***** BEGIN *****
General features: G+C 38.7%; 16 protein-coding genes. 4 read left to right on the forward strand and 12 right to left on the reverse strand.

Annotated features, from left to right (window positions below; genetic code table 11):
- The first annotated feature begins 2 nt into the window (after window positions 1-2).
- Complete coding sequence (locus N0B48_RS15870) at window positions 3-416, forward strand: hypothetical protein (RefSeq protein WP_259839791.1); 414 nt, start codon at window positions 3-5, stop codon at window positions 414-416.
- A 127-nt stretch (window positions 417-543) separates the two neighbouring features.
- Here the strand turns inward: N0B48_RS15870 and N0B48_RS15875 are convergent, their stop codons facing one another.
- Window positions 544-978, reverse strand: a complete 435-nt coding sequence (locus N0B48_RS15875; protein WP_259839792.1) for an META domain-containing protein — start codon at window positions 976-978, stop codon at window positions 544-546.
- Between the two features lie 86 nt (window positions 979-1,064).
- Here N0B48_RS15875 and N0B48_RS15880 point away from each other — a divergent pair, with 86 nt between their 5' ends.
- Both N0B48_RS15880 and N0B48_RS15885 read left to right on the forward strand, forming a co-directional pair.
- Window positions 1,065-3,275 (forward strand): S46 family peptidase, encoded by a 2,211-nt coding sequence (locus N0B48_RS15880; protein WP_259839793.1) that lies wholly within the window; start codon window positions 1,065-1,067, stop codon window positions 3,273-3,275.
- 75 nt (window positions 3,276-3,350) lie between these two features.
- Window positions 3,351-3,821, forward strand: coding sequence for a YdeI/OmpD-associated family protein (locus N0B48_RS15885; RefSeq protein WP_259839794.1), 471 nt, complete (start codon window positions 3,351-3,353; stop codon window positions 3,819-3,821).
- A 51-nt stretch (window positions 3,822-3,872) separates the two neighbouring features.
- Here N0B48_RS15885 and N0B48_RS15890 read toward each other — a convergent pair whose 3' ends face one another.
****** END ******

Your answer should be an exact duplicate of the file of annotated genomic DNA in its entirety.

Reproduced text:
General features: G+C 38.7%; 16 protein-coding genes. 4 read left to right on the forward strand and 12 right to left on the reverse strand.

Annotated features, from left to right (window positions below; genetic code table 11):
- The first annotated feature begins 2 nt into the window (after window positions 1-2).
- Complete coding sequence (locus N0B48_RS15870) at window positions 3-416, forward strand: hypothetical protein (RefSeq protein WP_259839791.1); 414 nt, start codon at window positions 3-5, stop codon at window positions 414-416.
- A 127-nt stretch (window positions 417-543) separates the two neighbouring features.
- Here the strand turns inward: N0B48_RS15870 and N0B48_RS15875 are convergent, their stop codons facing one another.
- Window positions 544-978, reverse strand: a complete 435-nt coding sequence (locus N0B48_RS15875; protein WP_259839792.1) for an META domain-containing protein — start codon at window positions 976-978, stop codon at window positions 544-546.
- Between the two features lie 86 nt (window positions 979-1,064).
- Here N0B48_RS15875 and N0B48_RS15880 point away from each other — a divergent pair, with 86 nt between their 5' ends.
- Both N0B48_RS15880 and N0B48_RS15885 read left to right on the forward strand, forming a co-directional pair.
- Window positions 1,065-3,275 (forward strand): S46 family peptidase, encoded by a 2,211-nt coding sequence (locus N0B48_RS15880; protein WP_259839793.1) that lies wholly within the window; start codon window positions 1,065-1,067, stop codon window positions 3,273-3,275.
- 75 nt (window positions 3,276-3,350) lie between these two features.
- Window positions 3,351-3,821, forward strand: coding sequence for a YdeI/OmpD-associated family protein (locus N0B48_RS15885; RefSeq protein WP_259839794.1), 471 nt, complete (start codon window positions 3,351-3,353; stop codon window positions 3,819-3,821).
- A 51-nt stretch (window positions 3,822-3,872) separates the two neighbouring features.
- Here N0B48_RS15885 and N0B48_RS15890 read toward each other — a convergent pair whose 3' ends face one another.